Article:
On first listen, here is what we want you to know about Amos Lee’s new album, Spirit

Cover art of Amos Lee’s Spirit

Philly and XPN fav Amos Lee‘s new album Spirit has officially hit the shelves. It’s in stores now and available for streaming via Apple Music. For some of you, that means you’ve probably already listened to the album in its entirety four times. Or, maybe you have Spotify like I do, and don’t have unlimited access to it just yet. Whichever camp you fall under, we thought you might enjoy a quick track-by-track review of what to expect on Lee’s sixth studio album. So here it goes.

“New Love” leads off with the new sound that defines Lee’s latest effort. The folk star breaks out an organ and brass horns for a big band vibe. It sets the tone for the soulful songs that are to come. Next, “Running Out of Time” brings out an acoustic guitar that strums with a folk-pop feel, while a backing choir supplies a gospel effect — which makes sense since the album was recorded in a converted East Nashville church. The choir is silenced on title track “Spirit,” where Lee supplies all the soul needed. Laced with some peaceful piano work, it’s a nice serenade that easily reminds us all of how talented of a singer Lee is.

Things shift in a different direction with what sounds like some synths and a funky beat on “Lost Child.” It has less of a gospel feel and more of almost a Latin one. I’m not sure, but I dig it. “Highways and Clouds,” filled with some wicked guitar licks, brings a slower beat. Lee then tells a sweet narrative on the brief “Lightly,” with a flickering pop tune that clocks in at exactly three minutes. “One Lonely Light” again brings a heavy backing effort from a gospel choir, and again the combo rings with success. Next, “Wait Up For Me” features Lee in a quiet love song with some aptly placed accordion. Although its message says to wait up, its soft spoken melody is like a beautiful lullaby.

“Til You Come Back Through” is a bluesy slow jam where Lee really flexes his pipes, climbing up quite a few notches. The strings are present on “Hurt Me,” a song with a rock chorus. Then some sort of electronic workings come in on a wild hook. And after that, Lee breaks out a rap influence when he channels his inner Schoolboy Q on “Vaporize.” This record is diverse, but these three songs probably articulate such a notion most clearly.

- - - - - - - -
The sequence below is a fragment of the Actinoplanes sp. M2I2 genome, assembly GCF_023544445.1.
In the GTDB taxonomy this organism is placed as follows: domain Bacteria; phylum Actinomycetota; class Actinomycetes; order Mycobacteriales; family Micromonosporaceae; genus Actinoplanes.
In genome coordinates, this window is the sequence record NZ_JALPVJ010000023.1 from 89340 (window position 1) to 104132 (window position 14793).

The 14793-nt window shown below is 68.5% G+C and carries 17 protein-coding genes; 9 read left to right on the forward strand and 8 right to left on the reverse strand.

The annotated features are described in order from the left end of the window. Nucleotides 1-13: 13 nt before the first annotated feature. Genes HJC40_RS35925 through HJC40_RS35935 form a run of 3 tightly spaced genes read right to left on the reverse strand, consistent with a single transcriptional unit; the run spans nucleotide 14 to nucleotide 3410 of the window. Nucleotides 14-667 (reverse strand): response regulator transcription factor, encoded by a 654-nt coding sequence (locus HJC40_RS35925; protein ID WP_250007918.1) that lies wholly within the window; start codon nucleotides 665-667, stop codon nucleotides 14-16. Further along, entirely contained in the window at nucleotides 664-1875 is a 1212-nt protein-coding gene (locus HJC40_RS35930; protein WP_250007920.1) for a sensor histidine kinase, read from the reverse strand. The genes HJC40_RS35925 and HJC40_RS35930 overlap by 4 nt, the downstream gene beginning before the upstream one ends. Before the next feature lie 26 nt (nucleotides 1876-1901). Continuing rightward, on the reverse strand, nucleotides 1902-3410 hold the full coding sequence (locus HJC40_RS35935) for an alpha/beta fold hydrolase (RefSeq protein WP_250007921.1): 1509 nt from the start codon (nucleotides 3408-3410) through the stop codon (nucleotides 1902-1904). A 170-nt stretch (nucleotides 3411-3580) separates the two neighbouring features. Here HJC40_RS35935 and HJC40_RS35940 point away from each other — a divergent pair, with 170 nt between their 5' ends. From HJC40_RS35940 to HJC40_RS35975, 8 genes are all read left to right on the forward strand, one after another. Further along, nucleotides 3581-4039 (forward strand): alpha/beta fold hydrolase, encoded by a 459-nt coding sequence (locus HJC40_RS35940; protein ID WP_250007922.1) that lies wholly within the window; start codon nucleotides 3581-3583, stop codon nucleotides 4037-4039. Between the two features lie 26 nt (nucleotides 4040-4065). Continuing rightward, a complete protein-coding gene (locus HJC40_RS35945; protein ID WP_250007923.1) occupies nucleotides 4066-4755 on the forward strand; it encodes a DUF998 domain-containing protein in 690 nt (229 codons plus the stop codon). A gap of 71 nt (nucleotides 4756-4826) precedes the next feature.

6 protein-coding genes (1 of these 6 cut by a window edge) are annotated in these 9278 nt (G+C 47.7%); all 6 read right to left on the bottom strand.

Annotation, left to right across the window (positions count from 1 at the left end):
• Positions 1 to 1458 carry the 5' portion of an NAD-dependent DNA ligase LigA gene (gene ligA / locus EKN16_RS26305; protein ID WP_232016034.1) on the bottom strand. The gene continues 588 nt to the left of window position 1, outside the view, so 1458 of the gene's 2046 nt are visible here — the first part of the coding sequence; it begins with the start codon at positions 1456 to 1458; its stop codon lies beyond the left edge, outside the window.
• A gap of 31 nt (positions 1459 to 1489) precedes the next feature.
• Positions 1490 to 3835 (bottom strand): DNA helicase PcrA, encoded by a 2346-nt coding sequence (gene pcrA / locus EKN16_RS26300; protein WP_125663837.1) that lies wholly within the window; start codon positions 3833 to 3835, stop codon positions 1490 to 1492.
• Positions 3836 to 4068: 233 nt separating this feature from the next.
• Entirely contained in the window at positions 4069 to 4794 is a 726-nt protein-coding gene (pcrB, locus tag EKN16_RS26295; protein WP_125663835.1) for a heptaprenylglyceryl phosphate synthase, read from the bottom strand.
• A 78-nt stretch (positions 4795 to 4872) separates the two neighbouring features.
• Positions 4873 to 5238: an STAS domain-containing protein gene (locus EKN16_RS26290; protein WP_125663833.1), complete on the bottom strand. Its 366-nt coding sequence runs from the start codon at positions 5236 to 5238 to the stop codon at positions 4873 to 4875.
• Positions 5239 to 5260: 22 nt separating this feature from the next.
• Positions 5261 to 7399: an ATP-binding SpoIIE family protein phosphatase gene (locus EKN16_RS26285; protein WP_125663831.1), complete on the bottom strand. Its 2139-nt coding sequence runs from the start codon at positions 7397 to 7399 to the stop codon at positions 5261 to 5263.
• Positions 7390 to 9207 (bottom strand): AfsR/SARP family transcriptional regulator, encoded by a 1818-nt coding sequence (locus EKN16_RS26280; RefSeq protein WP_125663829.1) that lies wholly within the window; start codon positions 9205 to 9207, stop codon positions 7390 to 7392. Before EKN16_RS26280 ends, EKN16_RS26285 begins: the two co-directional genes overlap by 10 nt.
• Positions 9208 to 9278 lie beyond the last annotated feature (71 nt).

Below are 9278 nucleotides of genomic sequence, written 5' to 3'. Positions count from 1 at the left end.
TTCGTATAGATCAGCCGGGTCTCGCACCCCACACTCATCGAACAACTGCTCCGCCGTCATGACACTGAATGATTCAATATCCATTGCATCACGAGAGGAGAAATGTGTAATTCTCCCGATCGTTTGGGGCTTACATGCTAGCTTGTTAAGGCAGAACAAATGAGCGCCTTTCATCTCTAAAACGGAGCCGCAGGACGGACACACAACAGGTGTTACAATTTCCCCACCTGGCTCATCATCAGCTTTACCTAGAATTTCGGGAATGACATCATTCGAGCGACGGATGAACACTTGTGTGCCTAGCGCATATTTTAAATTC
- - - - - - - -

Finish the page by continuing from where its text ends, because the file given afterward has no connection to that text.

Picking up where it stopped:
Lee lets his falsetto loose on “Walls.” Sheesh, he can really sing. “With You” is another minimized track focusing on Lee and his guitar. Joyous strings accompany in the background, but Lee’s vocals are still at the forefront. On the bonus tune “New Day,” a bad-to-the-bone country twinge with deep guitar rests below the entire track. Another bonus one, “Don’t Leave Me,” brings it all to a close with soul jam pleading for us to stay. And while we’d love to do so, Spirit is unfortunately over. You have to love hearing those saxophones playing it all home though.

Honesty hour: this brief analysis comes during my first listen to the album, and it’s rare for me to not have my opinion slightly altered after subsequent runs through. But there’s nothing like a first impression, and after just one time through it’s easy to see that Lee didn’t make a mistake on this new approach. The introduction of heavy organ work and brass influence, at least for me, is highly appreciated. He’s a folk singer at heart, but the best artists are able to branch out and succeed in new areas. I think Lee did that here.

Honesty hour, continued: I saw Amos Lee open for Jack Johnson two summers ago, but didn’t get my real first taste of his music until earlier this summer at NonCOMM. I knew the XPN faithful loved his stuff, but I didn’t quite have a grasp of how much until I witnessed how packed World Cafe Live was during his set. People crammed into the tiny downstairs hall, so much so that I myself barely fit into the room. Still, Lee put on a tremendous set and it was something I’ll never forget.

You’ll get a chance to witness that kind of atmosphere when XPN welcomes Amos Lee to Academy of Music on Sunday, September 11th. More information can be found at the XPN Concert Calendar. And if you’re so inclined, you can purchase Spirit here.



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